Friday, December 19, 2014

Watching the weekend

We've been focused on what's going to happen with the weather the week of Christmas, but there are a few things we need to look at for the weekend.  The southern branch of the jet stream stays pretty active keeping the majority of storms along the Gulf and out east.

Further north, though, weak subtle low pressure systems will move through the northern branch of the jet stream and could bring us a little wintry weather through Sunday.  Moisture remains limited, but as we've seen in the past few days even the weakest lift in the atmosphere can produce some very light precipitation.  The first of those waves was north in Minnesota and Wisconsin Friday morning and did bring very light drizzle/flurries to the Stateline between 3am and 5:30am.  The next wave that swings through will be early Saturday and then again Saturday night.  Flurries are possible under cloudy skies Saturday morning, but as temperatures begin to warm Saturday night freezing drizzle will be possible.  Temperatures at the surface will remain below freezing, but aloft we'll be warming.  While it's not going to be much, it could be just enough to cause some slick spots.  Throughout the day Sunday, warm air will continue to be pumped into northern Illinois and southern Wisconsin.  Temperatures will warm, but again, we could be dealing with drizzle or even freezing drizzle through Sunday night.  By Monday, there will be enough warm air in place to keep the majority of precipitation all rain before a changeover to light snow late Tuesday and Wednesday.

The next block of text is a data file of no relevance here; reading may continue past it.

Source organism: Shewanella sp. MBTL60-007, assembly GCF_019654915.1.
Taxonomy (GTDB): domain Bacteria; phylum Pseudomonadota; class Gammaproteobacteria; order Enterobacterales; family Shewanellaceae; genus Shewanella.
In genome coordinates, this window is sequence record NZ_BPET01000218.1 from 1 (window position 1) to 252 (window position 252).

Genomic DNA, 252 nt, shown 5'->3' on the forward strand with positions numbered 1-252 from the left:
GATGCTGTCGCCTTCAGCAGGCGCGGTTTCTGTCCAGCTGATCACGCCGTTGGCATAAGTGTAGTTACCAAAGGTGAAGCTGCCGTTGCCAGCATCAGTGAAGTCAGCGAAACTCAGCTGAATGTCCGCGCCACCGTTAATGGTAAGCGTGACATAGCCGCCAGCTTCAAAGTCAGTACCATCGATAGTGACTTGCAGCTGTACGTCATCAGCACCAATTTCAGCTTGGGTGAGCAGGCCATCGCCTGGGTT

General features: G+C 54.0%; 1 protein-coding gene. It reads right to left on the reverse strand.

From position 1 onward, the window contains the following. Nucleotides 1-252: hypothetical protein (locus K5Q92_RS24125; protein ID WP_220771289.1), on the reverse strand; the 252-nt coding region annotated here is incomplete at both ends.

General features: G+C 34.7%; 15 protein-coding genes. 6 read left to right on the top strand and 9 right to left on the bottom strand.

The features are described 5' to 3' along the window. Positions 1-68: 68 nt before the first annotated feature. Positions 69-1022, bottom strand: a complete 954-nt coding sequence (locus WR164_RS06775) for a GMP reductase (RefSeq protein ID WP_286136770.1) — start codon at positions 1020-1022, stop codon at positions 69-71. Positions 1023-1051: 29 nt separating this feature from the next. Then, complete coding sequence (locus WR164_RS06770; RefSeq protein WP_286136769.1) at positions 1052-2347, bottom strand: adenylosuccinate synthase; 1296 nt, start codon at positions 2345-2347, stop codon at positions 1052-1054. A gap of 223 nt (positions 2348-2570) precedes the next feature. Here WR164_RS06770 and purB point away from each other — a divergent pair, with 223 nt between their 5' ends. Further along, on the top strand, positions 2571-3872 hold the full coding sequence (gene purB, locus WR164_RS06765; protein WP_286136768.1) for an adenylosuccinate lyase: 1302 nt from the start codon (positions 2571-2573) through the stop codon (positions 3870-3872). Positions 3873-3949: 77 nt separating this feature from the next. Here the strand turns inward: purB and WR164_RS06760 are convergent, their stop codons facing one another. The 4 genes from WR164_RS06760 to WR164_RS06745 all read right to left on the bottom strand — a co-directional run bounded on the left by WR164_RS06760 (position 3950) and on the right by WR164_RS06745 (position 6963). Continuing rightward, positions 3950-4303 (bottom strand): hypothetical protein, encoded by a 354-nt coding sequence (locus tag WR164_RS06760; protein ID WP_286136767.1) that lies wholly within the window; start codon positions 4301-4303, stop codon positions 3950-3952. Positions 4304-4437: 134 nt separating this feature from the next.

Thursday, December 18, 2014